In a rousing speech at the Liberal Democrat party conference in Birmingham this week, Energy Secretary Chris Huhne announced his intention to “get tough” with Britain’s leading energy suppliers.
Not long after his Labour counterparts suggested he had been “standing idly by while energy companies raise their prices way above inflation”, Mr Huhne informed fellow Liberal Democrats that the time had come to act in the interests of energy consumers.
Of course, many households in the UK might argue that the time to wage war on the country’s leading energy suppliers had arrived some time ago; nevertheless, Mr Huhne’s comments may signal a change in fortune for the millions of Britons trapped in fuel poverty.
The Energy Secretary suggested the introduction of more simplified tariffs alongside a system that ensures consumers are made aware of cheaper prices from different suppliers. Mr Huhne also hinted that Ofgem could receive enhanced regulatory powers.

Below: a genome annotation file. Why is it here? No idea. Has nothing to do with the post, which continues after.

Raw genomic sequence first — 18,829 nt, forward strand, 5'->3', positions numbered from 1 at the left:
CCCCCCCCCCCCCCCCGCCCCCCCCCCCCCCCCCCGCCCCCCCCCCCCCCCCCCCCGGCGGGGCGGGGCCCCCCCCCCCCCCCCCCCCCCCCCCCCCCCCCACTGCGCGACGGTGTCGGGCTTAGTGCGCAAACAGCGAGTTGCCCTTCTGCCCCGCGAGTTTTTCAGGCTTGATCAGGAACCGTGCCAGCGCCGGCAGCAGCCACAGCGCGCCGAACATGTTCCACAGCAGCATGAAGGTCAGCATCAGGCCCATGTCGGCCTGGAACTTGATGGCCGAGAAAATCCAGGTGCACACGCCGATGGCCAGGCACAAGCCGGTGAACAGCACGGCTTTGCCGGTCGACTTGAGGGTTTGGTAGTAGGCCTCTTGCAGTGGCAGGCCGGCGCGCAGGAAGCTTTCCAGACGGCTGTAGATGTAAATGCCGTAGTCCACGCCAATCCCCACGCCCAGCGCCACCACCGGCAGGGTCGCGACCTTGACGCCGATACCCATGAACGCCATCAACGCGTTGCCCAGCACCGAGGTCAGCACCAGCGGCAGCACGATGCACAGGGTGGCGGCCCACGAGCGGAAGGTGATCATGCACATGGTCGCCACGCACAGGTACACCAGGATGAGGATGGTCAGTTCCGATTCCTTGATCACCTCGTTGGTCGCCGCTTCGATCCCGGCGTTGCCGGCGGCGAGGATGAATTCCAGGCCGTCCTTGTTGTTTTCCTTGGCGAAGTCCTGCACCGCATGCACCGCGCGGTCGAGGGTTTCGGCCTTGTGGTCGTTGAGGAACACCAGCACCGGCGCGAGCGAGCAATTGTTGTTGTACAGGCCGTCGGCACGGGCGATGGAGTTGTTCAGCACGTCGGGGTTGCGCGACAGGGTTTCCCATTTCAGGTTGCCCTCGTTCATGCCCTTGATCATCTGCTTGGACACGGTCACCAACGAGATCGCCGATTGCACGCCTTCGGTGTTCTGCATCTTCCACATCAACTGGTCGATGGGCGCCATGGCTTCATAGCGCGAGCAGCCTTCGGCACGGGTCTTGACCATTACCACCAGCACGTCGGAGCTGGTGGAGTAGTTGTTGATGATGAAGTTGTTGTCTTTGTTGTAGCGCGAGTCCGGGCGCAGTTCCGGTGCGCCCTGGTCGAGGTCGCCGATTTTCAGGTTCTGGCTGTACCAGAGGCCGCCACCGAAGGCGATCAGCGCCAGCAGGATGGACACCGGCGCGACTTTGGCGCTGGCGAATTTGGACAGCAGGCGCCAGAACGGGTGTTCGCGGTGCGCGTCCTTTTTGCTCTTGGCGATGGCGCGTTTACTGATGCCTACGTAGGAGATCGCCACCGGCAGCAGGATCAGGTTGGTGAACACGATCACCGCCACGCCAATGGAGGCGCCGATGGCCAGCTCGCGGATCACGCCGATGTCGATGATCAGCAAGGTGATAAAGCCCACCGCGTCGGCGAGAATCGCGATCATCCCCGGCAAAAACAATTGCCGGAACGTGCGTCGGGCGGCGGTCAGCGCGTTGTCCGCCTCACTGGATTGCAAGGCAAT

Labour’s Shadow Energy Secretary, Meg Hiller, derided Mr Huhne’s promises as little more than aimless “tinkering”.
Referring to the Energy Secretary, Ms Hiller said: “His own plans to reform the energy market do nothing of the sort and will exclude many potential new entrants… Chris Huhne is fiddling with an already broken system”.
The cost of electricity and gas central heating have increased markedly over recent years, with most of the leading suppliers increasing prices last month despite posting record profits.
Donna Hume, an Energy Campaigner for Friends of the Earth, noted: “It’s right that people should be able to switch tariffs and companies more easily, but this won’t ease householders’ pain in the long run, with all six major energy firms putting up prices and the cost of gas rocketing.
“Behind closed doors, the energy companies are attempting to lock us into expensive gas power plants for the next two decades instead of investing in the home-grown clean energy”.